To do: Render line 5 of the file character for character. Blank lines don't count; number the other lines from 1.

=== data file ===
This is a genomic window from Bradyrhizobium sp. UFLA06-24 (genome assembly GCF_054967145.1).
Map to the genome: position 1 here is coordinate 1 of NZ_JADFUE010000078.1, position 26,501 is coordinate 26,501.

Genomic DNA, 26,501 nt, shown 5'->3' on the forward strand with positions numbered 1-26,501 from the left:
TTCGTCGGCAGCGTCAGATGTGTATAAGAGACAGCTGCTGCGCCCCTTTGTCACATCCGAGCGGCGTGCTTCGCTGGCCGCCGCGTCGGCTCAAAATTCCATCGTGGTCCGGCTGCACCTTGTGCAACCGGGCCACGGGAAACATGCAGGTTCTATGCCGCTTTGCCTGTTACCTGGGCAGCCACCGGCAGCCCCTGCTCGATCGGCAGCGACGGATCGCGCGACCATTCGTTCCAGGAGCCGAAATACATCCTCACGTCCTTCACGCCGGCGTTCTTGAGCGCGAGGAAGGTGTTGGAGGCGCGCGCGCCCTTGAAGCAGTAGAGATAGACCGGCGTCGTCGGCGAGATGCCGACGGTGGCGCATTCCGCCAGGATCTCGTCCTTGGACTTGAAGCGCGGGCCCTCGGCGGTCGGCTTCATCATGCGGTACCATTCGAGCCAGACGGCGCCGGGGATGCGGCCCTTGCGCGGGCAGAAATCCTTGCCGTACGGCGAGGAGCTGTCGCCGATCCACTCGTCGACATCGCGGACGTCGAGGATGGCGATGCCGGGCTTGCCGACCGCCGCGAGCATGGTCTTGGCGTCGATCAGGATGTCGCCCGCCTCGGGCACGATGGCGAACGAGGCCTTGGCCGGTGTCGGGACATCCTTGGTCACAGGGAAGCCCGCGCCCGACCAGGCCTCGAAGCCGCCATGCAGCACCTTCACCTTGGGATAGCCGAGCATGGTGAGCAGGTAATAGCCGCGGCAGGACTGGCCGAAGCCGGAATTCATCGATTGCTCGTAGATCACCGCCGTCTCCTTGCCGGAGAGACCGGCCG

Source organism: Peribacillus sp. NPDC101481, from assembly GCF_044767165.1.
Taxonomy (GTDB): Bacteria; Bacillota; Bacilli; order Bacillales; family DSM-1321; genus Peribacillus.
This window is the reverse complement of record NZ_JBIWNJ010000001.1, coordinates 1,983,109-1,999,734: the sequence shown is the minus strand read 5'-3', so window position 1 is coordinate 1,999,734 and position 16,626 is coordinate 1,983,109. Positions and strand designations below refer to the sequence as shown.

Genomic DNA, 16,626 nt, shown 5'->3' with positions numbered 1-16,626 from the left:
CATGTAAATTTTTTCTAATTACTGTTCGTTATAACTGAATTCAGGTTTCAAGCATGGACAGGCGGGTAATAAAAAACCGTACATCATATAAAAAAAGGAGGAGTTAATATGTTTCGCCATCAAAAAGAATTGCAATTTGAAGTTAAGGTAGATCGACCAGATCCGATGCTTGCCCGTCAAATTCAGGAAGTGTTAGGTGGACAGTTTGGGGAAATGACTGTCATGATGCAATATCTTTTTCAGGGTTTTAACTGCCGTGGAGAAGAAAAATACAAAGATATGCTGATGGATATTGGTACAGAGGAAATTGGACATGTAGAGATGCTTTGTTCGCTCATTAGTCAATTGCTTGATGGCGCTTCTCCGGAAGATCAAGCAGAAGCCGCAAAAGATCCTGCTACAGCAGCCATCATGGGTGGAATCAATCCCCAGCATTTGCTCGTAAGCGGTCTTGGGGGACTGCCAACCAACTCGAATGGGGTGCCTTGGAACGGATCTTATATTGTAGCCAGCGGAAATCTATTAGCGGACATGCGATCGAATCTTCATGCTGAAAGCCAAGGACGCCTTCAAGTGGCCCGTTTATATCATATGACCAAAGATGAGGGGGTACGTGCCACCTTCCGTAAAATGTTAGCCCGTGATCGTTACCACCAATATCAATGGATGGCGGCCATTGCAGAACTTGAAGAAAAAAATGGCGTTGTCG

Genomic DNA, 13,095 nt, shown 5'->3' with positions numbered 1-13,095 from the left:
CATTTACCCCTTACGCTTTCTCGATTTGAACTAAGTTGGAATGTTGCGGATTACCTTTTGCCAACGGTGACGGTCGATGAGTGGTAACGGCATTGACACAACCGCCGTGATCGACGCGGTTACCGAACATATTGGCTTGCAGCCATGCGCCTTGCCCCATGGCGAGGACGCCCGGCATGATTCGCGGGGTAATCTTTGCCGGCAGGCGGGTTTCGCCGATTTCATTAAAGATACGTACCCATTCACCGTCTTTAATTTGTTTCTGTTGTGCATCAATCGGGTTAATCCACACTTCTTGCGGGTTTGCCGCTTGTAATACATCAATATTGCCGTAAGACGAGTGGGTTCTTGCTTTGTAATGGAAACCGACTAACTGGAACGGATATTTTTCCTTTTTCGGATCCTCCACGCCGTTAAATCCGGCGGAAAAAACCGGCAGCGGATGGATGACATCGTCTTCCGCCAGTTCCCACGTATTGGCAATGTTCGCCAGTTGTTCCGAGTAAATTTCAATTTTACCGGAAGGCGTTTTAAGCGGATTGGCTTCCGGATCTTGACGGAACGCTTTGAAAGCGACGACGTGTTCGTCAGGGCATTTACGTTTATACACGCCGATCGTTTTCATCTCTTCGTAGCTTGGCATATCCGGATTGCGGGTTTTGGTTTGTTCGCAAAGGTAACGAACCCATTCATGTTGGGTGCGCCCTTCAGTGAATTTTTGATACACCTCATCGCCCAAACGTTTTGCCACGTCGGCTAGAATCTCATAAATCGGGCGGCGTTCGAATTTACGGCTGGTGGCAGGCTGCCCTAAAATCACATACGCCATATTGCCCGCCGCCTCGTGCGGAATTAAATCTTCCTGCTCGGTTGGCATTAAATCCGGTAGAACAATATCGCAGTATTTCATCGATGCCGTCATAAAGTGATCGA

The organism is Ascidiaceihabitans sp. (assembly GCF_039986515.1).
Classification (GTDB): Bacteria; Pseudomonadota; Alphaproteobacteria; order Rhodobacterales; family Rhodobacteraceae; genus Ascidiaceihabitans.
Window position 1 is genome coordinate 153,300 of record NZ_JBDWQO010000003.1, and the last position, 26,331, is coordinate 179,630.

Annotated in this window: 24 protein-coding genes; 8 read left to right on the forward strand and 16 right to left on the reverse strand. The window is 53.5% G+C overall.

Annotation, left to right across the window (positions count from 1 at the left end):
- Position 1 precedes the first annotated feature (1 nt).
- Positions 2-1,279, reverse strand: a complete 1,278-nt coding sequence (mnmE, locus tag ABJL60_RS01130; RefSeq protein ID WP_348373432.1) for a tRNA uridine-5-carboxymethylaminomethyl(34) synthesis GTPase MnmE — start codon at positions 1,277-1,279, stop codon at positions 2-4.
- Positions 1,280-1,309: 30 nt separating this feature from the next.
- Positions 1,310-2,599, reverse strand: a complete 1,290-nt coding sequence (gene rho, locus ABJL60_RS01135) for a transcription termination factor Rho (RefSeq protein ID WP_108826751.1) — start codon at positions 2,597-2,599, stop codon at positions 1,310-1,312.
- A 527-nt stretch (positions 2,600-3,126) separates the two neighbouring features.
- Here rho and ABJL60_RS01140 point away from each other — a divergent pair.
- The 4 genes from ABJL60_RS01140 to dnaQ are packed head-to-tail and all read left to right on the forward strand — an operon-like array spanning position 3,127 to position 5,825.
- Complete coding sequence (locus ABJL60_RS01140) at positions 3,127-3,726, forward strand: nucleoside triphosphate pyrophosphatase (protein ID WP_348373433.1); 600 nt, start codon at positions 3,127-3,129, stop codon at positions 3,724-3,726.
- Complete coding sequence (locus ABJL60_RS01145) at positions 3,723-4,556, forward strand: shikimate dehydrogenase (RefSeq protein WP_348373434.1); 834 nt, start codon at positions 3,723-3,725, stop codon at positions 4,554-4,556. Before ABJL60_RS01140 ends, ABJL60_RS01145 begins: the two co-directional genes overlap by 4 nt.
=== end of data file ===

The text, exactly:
Source organism: Peribacillus sp. NPDC101481, from assembly GCF_044767165.1.